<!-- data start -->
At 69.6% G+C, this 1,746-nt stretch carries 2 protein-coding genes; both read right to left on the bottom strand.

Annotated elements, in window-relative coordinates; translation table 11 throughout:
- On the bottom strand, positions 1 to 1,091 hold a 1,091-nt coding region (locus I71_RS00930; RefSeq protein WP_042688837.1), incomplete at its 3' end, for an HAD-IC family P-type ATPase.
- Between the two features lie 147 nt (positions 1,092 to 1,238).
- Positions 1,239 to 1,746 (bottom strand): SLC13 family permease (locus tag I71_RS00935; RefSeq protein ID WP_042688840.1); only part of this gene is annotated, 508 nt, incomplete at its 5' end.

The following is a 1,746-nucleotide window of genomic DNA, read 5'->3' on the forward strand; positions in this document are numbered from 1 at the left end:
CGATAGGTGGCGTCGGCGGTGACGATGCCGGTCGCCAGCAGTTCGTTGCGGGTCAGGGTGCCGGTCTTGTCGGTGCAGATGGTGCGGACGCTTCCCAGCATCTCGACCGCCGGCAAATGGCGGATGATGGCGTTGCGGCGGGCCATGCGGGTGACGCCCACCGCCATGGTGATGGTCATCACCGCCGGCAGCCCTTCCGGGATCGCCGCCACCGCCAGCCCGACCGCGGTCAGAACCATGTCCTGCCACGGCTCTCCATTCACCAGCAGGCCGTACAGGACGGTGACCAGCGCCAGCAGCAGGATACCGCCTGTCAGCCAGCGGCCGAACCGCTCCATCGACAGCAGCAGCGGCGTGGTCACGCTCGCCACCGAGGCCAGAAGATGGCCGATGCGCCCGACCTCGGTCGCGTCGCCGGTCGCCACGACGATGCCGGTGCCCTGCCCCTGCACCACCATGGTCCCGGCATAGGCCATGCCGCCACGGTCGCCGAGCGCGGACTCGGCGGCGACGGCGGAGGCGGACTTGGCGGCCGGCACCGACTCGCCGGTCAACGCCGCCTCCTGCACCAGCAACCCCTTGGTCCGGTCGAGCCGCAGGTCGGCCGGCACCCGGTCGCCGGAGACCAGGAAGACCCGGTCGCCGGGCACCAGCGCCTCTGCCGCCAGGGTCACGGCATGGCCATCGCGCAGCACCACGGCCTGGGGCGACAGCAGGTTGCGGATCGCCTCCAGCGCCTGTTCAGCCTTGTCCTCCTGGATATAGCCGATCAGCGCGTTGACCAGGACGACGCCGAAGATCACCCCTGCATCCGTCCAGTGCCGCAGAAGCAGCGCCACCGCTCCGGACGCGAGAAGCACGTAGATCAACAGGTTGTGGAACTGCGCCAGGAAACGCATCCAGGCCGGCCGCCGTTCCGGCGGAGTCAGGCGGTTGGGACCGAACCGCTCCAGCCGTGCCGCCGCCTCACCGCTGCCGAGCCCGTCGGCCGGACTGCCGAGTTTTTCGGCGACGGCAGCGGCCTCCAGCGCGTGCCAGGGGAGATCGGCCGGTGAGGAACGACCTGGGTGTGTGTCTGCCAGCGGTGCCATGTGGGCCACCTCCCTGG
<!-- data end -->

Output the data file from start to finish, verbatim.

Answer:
At 69.6% G+C, this 1,746-nt stretch carries 2 protein-coding genes; both read right to left on the bottom strand.

Annotated elements, in window-relative coordinates; translation table 11 throughout:
- On the bottom strand, positions 1 to 1,091 hold a 1,091-nt coding region (locus I71_RS00930; RefSeq protein WP_042688837.1), incomplete at its 3' end, for an HAD-IC family P-type ATPase.
- Between the two features lie 147 nt (positions 1,092 to 1,238).
- Positions 1,239 to 1,746 (bottom strand): SLC13 family permease (locus tag I71_RS00935; RefSeq protein ID WP_042688840.1); only part of this gene is annotated, 508 nt, incomplete at its 5' end.

The following is a 1,746-nucleotide window of genomic DNA, read 5'->3' on the forward strand; positions in this document are numbered from 1 at the left end:
CGATAGGTGGCGTCGGCGGTGACGATGCCGGTCGCCAGCAGTTCGTTGCGGGTCAGGGTGCCGGTCTTGTCGGTGCAGATGGTGCGGACGCTTCCCAGCATCTCGACCGCCGGCAAATGGCGGATGATGGCGTTGCGGCGGGCCATGCGGGTGACGCCCACCGCCATGGTGATGGTCATCACCGCCGGCAGCCCTTCCGGGATCGCCGCCACCGCCAGCCCGACCGCGGTCAGAACCATGTCCTGCCACGGCTCTCCATTCACCAGCAGGCCGTACAGGACGGTGACCAGCGCCAGCAGCAGGATACCGCCTGTCAGCCAGCGGCCGAACCGCTCCATCGACAGCAGCAGCGGCGTGGTCACGCTCGCCACCGAGGCCAGAAGATGGCCGATGCGCCCGACCTCGGTCGCGTCGCCGGTCGCCACGACGATGCCGGTGCCCTGCCCCTGCACCACCATGGTCCCGGCATAGGCCATGCCGCCACGGTCGCCGAGCGCGGACTCGGCGGCGACGGCGGAGGCGGACTTGGCGGCCGGCACCGACTCGCCGGTCAACGCCGCCTCCTGCACCAGCAACCCCTTGGTCCGGTCGAGCCGCAGGTCGGCCGGCACCCGGTCGCCGGAGACCAGGAAGACCCGGTCGCCGGGCACCAGCGCCTCTGCCGCCAGGGTCACGGCATGGCCATCGCGCAGCACCACGGCCTGGGGCGACAGCAGGTTGCGGATCGCCTCCAGCGCCTGTTCAGCCTTGTCCTCCTGGATATAGCCGATCAGCGCGTTGACCAGGACGACGCCGAAGATCACCCCTGCATCCGTCCAGTGCCGCAGAAGCAGCGCCACCGCTCCGGACGCGAGAAGCACGTAGATCAACAGGTTGTGGAACTGCGCCAGGAAACGCATCCAGGCCGGCCGCCGTTCCGGCGGAGTCAGGCGGTTGGGACCGAACCGCTCCAGCCGTGCCGCCGCCTCACCGCTGCCGAGCCCGTCGGCCGGACTGCCGAGTTTTTCGGCGACGGCAGCGGCCTCCAGCGCGTGCCAGGGGAGATCGGCCGGTGAGGAACGACCTGGGTGTGTGTCTGCCAGCGGTGCCATGTGGGCCACCTCCCTGG